The DNC chairman said that postponing elections, as several states have done, is not the right answer.

Read more here.

Backstory: The statement comes amid intense debate around whether states should conduct elections at a time when the Centers for Disease Control and Prevention has issued guidance saying that people should avoid crowds to contain the spread of the deadly coronavirus. Three states held primaries on Tuesday: Florida, Illinois and Arizona. But in Ohio, officials postponed the primary. The Hill's Max Greenwood and Amie Parnes earlier today set the scene on a primary day dominated by coronavirus fears.


More coronavirus coverage from The Hill

Obama urges Americans to 'model' behavior on health professionals

NYC tops 800 coronavirus cases

South Carolina becomes latest state to close bars and restaurants

Kansas governor orders schools closed for the rest of the school year

Italy's death toll from coronavirus tops 2,500

EU leaders agree to close external borders

Kevin Durant says he tested positive for coronavirus

Andrew Yang reaching out to the White House on universal basic income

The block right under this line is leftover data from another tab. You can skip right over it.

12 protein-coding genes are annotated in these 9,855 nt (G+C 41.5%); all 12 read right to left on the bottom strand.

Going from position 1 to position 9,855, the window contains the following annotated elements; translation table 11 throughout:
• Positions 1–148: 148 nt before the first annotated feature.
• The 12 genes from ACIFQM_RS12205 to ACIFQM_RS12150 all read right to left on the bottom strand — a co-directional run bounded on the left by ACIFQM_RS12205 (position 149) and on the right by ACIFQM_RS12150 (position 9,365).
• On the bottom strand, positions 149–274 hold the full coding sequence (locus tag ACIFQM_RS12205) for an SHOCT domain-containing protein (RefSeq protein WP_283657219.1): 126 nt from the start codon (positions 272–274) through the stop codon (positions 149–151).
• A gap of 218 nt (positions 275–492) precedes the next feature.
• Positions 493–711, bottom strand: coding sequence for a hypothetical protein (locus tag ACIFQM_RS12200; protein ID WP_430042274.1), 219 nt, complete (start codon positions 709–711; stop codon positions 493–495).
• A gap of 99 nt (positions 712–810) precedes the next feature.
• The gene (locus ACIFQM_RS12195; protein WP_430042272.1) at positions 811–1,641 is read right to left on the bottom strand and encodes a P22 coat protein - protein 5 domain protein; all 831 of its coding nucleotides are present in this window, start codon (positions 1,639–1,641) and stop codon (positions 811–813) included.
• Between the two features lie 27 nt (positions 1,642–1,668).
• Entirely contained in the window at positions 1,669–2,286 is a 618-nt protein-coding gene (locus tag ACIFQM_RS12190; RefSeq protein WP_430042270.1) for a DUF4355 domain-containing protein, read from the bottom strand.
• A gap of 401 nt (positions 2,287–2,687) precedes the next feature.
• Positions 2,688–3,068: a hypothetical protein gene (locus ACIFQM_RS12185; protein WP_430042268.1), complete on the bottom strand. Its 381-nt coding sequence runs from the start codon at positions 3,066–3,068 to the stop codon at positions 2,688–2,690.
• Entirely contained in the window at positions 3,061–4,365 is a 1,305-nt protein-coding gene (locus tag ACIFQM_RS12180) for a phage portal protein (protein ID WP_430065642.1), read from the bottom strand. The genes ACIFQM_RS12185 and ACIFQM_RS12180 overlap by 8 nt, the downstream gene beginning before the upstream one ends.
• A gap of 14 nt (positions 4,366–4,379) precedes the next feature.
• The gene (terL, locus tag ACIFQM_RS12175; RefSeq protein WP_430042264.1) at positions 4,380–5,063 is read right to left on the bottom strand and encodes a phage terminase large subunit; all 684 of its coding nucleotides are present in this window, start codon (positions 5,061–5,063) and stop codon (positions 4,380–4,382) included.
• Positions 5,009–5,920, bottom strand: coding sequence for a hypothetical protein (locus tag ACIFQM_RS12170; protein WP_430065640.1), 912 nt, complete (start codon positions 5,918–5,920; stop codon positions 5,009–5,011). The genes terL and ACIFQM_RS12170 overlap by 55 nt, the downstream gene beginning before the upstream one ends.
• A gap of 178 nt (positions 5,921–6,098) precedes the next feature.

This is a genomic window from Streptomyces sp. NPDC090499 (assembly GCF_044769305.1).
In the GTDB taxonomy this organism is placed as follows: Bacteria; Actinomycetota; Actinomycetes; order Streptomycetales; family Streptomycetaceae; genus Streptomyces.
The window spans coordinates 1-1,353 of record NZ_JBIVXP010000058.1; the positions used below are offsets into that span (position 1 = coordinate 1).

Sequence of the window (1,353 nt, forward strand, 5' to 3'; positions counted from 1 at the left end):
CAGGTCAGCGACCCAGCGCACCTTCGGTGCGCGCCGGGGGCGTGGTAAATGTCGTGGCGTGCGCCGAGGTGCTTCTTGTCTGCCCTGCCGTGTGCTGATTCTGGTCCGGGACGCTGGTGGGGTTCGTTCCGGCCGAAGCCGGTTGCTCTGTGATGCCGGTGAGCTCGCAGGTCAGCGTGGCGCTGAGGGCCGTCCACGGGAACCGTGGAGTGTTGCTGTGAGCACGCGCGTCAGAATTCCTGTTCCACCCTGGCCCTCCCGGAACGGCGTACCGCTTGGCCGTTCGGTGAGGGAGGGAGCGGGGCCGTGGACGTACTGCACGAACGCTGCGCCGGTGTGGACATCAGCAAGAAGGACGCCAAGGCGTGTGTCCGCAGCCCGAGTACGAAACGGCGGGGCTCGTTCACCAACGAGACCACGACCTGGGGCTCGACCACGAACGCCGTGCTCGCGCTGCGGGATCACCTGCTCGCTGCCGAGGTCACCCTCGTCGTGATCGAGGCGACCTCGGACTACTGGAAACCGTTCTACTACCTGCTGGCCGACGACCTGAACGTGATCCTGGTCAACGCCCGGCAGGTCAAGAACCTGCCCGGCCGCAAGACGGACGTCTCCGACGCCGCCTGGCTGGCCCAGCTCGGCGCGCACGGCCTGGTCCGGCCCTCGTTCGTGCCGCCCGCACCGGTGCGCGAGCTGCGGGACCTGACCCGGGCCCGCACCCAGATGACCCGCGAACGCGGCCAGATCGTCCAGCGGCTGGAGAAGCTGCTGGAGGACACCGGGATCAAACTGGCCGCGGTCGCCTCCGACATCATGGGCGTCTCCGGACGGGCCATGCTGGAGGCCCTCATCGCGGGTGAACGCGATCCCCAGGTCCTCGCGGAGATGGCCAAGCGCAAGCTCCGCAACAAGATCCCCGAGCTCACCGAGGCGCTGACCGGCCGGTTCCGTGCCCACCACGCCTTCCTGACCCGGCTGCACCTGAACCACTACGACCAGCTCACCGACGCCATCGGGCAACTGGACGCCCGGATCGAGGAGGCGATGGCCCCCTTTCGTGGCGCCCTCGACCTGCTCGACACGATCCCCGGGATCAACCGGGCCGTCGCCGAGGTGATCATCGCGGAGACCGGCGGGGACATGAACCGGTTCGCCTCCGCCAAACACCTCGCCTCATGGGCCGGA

Facebook to give employees $1000 to deal with coronavirus impact

Amazon suspending shipments of nonessential items to warehouses


What we're reading

Republicans, White House gut paid sick leave in coronavirus bill (HuffPost)

Pence asks construction companies to donate masks to hospitals as shortages loom (Washington Post)

Covid-19 hits doctors, nurses and EMTs, threatening health system (Washington Post)

The CDC recommends Americans stay at home -- unless they work for the CDC (ProPublica)

As coronavirus testing gears up, specialized swabs running out (Kaiser Health News)


State by state

Near Trump's Florida home, drive-thru COVID-19 testing gets off to rocky start (Kaiser Health News)

Maryland emissions locations will be drive-thru coronavirus testing sites, transit services to be reduced, Hogan says (Baltimore Sun)

'Butch the Cougar' is early test subject for COVID-19 vaccine (Seattle PI)

Boston-area lawmakers call on Charlie Baker to issue shelter-in-place order by the end of Tuesday (Boston.com)